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Home   Maidstone   News   Article

Toxic shock syndrome from tampon almost kills Maidstone student Emily Pankhurst

24 February 2016
by Suz Elvey

A student who thought she was feeling ill due to exam stress was actually suffering toxic shock syndrome after accidentally leaving her tampon in for nine days.

Emily Pankhurst, 20, from Maidstone, spent three days in intensive care, where doctors told her she had been hours away from death.

Now, as she struggles to learn to walk again, and battles extreme tiredness, the University of Kent student has spoken out about her experience in a bid to save other young women going through the same trauma she experienced.

Maidstone girl Emily is a student at the University of Kent

Maidstone girl Emily is a student at the University of Kent

Emily’s ordeal began just over a month ago but she put her symptoms down to the stress of completing her final year of a criminology degree.

She said: “I was going through an extremely stressful time, trying to complete deadlines for essays and everything got on top of me. I started complaining of fatigue, high temperature and constant headaches, which I believed were stress-related. However, down below I noticed abnormal discharge appear straight after my regular period ended.”

Emily was embarrassed but after a week she booked a doctor’s appointment. However, the doctor sent Emily home without giving her an internal examination and told her to take a swab herself.

But her mum wasn’t satisfied and suggested Emily had a shower and examined herself to make sure she hadn’t forgotten to remove a tampon.

Emily hopes that by sharing her story she will help other young women

Emily hopes that by sharing her story she will help other young women

“I went ahead and showered and to my shock, she was right,” she said. “I found a nasty, smelly, foul tampon that had gotten so far up I couldn’t feel a thing.”

Just half an hour after removing the tampon Emily began to deteriorate, feeling cold and confused and with a pounding headache. Soon she was unable to open her eyes. She was rushed to hospital by ambulance.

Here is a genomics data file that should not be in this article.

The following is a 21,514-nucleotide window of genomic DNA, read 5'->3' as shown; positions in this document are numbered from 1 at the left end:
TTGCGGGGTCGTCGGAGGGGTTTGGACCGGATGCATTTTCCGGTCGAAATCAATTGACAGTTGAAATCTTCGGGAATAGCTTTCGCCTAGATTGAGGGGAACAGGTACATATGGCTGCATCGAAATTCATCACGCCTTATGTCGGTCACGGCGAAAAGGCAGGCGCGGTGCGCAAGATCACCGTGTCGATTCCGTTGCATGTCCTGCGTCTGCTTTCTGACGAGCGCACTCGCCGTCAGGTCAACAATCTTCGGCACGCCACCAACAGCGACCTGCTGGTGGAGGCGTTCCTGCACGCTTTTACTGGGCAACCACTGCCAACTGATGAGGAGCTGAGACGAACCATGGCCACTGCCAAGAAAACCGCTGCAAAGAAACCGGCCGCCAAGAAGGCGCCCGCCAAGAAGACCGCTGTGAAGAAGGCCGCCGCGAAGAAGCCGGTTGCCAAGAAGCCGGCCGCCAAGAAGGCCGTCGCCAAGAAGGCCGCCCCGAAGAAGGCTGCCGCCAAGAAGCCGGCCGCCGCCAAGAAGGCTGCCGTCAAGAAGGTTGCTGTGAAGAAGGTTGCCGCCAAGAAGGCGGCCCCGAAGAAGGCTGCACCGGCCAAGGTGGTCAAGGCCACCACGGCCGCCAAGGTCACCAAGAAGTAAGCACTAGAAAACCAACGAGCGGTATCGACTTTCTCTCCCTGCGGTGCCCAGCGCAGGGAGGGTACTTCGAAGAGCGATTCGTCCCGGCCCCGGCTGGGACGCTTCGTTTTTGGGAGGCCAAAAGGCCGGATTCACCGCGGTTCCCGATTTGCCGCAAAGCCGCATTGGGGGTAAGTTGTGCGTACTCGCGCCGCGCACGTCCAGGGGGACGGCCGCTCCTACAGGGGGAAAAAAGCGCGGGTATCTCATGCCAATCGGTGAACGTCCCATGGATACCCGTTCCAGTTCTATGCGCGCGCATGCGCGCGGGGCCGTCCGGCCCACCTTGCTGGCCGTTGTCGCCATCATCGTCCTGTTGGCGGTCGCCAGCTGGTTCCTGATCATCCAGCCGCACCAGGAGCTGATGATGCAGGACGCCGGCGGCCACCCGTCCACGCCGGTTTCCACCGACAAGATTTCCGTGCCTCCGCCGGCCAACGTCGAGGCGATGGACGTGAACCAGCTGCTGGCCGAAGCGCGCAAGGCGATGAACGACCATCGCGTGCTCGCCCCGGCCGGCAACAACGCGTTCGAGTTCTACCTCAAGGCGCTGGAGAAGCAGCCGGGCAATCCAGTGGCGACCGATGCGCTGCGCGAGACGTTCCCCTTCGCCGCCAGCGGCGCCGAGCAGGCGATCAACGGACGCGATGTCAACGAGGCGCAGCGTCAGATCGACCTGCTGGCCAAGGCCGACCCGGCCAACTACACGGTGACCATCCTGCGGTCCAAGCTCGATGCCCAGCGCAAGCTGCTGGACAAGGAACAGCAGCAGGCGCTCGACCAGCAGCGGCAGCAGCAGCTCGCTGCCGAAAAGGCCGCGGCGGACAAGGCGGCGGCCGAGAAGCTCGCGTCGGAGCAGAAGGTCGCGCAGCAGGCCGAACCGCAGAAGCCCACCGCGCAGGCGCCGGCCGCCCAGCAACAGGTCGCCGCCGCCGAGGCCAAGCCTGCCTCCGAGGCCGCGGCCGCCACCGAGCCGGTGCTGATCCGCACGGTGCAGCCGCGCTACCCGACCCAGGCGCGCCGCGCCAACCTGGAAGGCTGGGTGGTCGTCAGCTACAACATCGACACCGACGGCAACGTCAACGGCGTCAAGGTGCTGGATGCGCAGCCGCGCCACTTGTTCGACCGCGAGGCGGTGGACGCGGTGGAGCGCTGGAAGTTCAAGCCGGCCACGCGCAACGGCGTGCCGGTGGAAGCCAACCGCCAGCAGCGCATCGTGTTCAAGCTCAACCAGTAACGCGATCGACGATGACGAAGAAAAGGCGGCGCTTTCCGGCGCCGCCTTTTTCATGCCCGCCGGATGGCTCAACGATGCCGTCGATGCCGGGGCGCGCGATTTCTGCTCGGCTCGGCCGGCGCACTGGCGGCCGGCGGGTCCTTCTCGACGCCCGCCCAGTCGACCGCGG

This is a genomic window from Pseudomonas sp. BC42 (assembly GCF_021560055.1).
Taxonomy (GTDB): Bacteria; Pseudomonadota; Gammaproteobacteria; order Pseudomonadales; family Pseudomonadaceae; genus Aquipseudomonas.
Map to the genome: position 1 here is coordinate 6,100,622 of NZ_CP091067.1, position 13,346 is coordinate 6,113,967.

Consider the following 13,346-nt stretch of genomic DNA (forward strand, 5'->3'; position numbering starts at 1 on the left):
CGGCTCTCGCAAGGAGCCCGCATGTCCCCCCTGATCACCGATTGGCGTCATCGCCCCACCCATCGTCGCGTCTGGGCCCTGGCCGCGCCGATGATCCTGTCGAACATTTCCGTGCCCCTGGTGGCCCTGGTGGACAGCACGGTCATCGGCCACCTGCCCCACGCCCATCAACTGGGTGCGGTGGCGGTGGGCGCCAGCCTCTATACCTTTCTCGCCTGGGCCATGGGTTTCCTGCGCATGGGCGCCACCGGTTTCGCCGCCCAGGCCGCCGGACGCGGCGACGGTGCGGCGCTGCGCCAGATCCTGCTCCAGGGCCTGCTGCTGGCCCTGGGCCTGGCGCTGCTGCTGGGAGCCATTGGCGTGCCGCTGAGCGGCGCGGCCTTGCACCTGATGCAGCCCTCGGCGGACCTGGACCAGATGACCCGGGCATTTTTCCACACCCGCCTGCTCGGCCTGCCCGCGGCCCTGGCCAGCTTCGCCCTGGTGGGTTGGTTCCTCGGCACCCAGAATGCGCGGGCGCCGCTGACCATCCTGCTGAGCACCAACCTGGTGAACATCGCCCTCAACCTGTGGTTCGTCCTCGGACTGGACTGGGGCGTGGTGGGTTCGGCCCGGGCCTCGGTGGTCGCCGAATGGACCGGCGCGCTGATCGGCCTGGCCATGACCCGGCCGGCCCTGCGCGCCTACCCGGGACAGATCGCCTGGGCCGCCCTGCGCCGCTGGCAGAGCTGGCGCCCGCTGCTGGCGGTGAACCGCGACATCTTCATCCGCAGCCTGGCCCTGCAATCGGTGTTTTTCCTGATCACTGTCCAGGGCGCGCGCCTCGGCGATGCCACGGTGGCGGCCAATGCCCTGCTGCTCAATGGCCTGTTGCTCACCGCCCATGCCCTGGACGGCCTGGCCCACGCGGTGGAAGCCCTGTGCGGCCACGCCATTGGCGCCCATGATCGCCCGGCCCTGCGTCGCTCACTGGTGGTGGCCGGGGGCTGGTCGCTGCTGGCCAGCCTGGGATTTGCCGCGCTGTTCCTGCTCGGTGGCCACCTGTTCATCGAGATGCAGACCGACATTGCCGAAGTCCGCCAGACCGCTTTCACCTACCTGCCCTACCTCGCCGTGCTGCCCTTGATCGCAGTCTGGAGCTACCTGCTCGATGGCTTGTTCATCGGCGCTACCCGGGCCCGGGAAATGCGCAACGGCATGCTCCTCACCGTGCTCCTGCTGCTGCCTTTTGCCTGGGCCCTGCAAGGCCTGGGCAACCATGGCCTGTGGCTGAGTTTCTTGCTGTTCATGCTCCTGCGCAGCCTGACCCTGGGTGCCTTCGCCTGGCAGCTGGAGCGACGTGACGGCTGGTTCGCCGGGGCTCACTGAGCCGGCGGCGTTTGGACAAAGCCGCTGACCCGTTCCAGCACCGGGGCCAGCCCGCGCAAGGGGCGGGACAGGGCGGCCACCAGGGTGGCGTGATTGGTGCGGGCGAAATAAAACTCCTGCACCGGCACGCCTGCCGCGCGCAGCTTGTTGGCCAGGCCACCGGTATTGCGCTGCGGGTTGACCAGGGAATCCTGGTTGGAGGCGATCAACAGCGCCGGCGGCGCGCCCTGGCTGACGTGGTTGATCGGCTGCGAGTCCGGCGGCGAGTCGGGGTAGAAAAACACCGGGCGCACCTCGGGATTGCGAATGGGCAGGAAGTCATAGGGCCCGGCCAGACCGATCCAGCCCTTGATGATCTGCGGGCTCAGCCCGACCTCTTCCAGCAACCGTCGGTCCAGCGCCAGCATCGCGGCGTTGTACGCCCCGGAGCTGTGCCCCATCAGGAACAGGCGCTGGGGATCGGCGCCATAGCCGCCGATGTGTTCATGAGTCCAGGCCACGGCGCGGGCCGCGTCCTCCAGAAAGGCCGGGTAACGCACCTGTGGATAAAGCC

She said: “I don’t remember very much. I was taken into the ambulance where my blood pressure continued to drop; they decided my symptoms were major signs of sepsis.

"The doctors said if I had gone to bed that night I wouldn’t have woken up the next day," - toxic shock syndrome sufferer Emily Pankhurst

“The doctors and nurses rushed to my bedside, I was sent straight to x-ray to determine whether the infection had spread to my vital organs. Luckily it hadn’t. I had an internal examination, which I hadn’t received before, and they found major infection. My body had experienced toxic shock syndrome through battling with sepsis.”

Over the next three days Emily was given morphine for a pain she had “never experienced before” and spent a week in hospital.

She is now on the slow road to recovery.

She said: “I was very lucky my mum saw my symptoms as abnormal as the doctors said if I had gone to bed that night I wouldn’t have woken up the next day. The sepsis would have spread all across my body and shut down my vital organs.

"We worked out I left my tampon in for a minimum of nine days without realising – you’re not supposed to keep your tampon in for longer than 8 hours.

Emily Pankhurst was hours from death after suffering toxic shock syndrome

Emily Pankhurst was hours from death after suffering toxic shock syndrome

“I was preoccupied with my studies. I ignored my body telling me I was unwell and ruled it down to stress. Recovery at home is stressful, the infection caused weakness in my legs and I was unable to walk properly.

"Crutches were given to me to help strengthen my legs and get walking again. It is extremely emotional, tiring and frustrating because your mind wants to get up and do something but your body tells you to sleep. The most basic of tasks is very confusing and stressful.

“Girls my age are not aware of the dangers of using tampons. It is so important to keep an eye on your health, especially during stressful life experiences. I hope my story can help others like myself to take care of their health and not take their life for granted, because you never know what might be around the corner.”

Additional reporting by Josh Coupe. 

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